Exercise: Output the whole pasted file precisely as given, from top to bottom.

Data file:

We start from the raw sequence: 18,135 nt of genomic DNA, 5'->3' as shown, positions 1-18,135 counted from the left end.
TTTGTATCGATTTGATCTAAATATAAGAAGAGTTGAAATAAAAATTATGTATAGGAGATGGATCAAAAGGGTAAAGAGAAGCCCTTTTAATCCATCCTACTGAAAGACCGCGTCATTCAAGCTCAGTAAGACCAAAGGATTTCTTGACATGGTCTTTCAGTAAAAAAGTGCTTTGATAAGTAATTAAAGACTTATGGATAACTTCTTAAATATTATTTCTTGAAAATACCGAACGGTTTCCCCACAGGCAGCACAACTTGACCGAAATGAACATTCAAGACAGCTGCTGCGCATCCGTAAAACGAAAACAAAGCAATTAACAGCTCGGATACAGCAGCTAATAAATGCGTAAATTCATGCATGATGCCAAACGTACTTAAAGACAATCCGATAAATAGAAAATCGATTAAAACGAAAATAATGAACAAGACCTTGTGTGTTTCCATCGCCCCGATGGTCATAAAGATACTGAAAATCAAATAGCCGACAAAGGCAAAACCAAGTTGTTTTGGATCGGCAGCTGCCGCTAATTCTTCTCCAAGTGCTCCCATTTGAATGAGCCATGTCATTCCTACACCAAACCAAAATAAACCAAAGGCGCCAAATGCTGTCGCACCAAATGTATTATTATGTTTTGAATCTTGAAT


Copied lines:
We start from the raw sequence: 18,135 nt of genomic DNA, 5'->3' as shown, positions 1-18,135 counted from the left end.
TTTGTATCGATTTGATCTAAATATAAGAAGAGTTGAAATAAAAATTATGTATAGGAGATGGATCAAAAGGGTAAAGAGAAGCCCTTTTAATCCATCCTACTGAAAGACCGCGTCATTCAAGCTCAGTAAGACCAAAGGATTTCTTGACATGGTCTTTCAGTAAAAAAGTGCTTTGATAAGTAATTAAAGACTTATGGATAACTTCTTAAATATTATTTCTTGAAAATACCGAACGGTTTCCCCACAGGCAGCACAACTTGACCGAAATGAACATTCAAGACAGCTGCTGCGCATCCGTAAAACGAAAACAAAGCAATTAACAGCTCGGATACAGCAGCTAATAAATGCGTAAATTCATGCATGATGCCAAACGTACTTAAAGACAATCCGATAAATAGAAAATCGATTAAAACGAAAATAATGAACAAGACCTTGTGTGTTTCCATCGCCCCGATGGTCATAAAGATACTGAAAATCAAATAGCCGACAAAGGCAAAACCAAGTTGTTTTGGATCGGCAGCTGCCGCTAATTCTTCTCCAAGTGCTCCCATTTGAATGAGCCATGTCATTCCTACACCAAACCAAAATAAACCAAAGGCGCCAAATGCTGTCGCACCAAATGTATTATTATGTTTTGAATCTTGAAT